The Delivery Newsletter #46
#46 MAY 13, 2020
The Delivery Newsletter

Complexity Has to Live Somewhere

This post provokes a rare combination of contemplation and relief. Too often, I find myself criticizing code, a service, or an ecosystem for being too complicated. This quote spoke to me in that place:

A common trap we have in software design comes from focusing on how "simple" we find it to read and interpret a given piece of code. Focusing on simplicity is fraught with peril because complexity can't be removed: it can just be shifted around.

Complexity has to live somewhere! Embrace it. Bring complexity to light and manage it.

ferd.ca

Rolling out the "push train"

Rachael Kroll writes the third of a three-part series about managing deployments and trust. File this story under "slow and steady wins the race." Follow along as Rachael brings software teams from eight-month to two-week release cycles.

rachelbythebay.com

Stop Trying to Make Hard Work Easy

The previous two links dealt with complexity and traction. This link ties the two together. Nir Eyal makes the case: if you want to deliver, you have to eliminate distraction. Nir presents a four-point strategy to manage distraction:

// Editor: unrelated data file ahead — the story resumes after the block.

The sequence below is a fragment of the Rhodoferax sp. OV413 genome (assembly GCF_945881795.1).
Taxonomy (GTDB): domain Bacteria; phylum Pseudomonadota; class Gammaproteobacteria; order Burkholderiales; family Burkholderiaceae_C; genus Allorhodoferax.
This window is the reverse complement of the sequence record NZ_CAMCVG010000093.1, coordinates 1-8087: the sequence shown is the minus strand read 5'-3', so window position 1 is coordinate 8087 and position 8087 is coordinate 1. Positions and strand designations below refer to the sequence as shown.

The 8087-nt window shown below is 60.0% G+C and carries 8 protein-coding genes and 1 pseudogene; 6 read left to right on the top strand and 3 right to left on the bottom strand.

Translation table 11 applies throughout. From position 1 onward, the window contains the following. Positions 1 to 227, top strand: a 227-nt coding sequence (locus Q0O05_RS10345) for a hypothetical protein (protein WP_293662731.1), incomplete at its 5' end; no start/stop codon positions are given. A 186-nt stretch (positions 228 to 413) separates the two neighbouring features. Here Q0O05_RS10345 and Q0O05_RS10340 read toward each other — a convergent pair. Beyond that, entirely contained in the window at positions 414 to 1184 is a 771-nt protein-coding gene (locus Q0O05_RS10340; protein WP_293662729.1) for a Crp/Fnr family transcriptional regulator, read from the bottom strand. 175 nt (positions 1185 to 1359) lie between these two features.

1. Master internal triggers
  2. Make time for traction
  3. Hack back external triggers
  4. Prevent distraction with pacts

Allocate some time, adjust your intentions, and give it a read.

superorganizers.substack.com

Using GitHub Actions for Android Continuous Integration and Delivery

Go from zero to production-grade Android CI/CD with one (albeit long 🙂) post. When I say "zero," I mean, "What are GitHub Actions?" I love that this post includes four workflows, including everything from unit tests on PRs to production releases.

overflow.buffer.com

Second-guessing the modern web

If you're developing a Single Page Application (SPA), hopefully, you've asked yourself, "Is this all worth it?" Tom MacWright echoes that sentiment:

All of the fancy optimizations are trying to get you closer to the performance you would've gotten if you just hadn't used so much technology

An excellent read for skeptics and advocates alike.

macwright.org